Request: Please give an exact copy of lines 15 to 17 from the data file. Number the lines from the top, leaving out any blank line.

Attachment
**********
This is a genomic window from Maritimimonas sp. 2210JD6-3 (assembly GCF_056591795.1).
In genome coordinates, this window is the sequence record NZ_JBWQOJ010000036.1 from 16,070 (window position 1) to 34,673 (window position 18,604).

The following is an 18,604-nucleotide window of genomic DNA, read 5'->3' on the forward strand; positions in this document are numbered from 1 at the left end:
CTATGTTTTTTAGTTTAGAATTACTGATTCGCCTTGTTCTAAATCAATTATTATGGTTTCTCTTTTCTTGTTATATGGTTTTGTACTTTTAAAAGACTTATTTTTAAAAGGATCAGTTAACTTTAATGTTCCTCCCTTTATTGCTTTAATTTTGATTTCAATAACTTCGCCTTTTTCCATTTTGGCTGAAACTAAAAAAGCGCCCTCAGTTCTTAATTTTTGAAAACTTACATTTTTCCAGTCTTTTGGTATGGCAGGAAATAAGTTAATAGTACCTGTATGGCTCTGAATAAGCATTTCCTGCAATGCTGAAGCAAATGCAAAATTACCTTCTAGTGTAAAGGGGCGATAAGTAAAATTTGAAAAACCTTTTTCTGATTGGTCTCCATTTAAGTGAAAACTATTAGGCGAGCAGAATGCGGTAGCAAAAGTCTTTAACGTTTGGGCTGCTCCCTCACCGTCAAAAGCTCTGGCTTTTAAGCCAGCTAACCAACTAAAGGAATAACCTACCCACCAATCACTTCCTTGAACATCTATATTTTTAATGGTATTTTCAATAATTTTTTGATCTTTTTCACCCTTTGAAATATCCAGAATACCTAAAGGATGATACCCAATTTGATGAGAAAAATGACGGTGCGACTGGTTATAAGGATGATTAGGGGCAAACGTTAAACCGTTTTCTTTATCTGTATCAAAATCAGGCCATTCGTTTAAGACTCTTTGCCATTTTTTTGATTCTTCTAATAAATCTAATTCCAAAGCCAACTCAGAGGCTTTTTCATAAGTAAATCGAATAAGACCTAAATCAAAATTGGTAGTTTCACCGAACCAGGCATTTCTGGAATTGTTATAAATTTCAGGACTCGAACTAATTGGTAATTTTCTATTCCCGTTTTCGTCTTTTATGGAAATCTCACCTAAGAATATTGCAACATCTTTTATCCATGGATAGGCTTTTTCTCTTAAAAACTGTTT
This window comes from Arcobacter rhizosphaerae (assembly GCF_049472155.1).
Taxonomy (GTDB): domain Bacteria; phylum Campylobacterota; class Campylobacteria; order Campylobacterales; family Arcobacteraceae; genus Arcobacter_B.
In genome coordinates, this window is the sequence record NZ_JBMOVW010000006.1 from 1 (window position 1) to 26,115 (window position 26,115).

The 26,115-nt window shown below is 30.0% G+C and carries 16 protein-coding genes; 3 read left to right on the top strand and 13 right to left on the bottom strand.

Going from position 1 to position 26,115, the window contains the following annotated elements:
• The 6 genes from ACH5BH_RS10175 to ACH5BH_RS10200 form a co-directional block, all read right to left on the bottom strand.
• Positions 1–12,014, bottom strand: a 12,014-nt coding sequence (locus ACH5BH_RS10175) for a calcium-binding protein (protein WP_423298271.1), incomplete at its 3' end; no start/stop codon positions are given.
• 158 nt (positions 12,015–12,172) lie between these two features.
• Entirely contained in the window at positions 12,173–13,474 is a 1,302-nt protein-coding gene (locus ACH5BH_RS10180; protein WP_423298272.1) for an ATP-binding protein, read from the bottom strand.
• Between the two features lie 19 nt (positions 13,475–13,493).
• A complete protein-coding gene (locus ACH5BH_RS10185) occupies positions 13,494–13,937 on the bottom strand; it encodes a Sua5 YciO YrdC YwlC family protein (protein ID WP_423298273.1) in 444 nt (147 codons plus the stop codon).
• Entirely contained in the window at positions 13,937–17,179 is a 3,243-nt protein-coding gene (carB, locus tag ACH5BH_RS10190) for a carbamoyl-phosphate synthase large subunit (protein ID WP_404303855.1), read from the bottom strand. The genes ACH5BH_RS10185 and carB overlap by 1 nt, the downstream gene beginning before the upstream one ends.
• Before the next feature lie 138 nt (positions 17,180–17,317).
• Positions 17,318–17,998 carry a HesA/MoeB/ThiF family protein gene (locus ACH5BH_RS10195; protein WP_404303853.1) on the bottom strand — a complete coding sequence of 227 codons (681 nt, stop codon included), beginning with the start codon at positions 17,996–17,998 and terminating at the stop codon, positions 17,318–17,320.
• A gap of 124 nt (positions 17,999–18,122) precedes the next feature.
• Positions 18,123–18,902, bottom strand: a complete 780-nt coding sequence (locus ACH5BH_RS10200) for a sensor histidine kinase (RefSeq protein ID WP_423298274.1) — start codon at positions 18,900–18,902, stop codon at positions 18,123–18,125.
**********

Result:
• A complete protein-coding gene (locus ACH5BH_RS10185) occupies positions 13,494–13,937 on the bottom strand; it encodes a Sua5 YciO YrdC YwlC family protein (protein ID WP_423298273.1) in 444 nt (147 codons plus the stop codon).
• Entirely contained in the window at positions 13,937–17,179 is a 3,243-nt protein-coding gene (carB, locus tag ACH5BH_RS10190) for a carbamoyl-phosphate synthase large subunit (protein ID WP_404303855.1), read from the bottom strand. The genes ACH5BH_RS10185 and carB overlap by 1 nt, the downstream gene beginning before the upstream one ends.
• Before the next feature lie 138 nt (positions 17,180–17,317).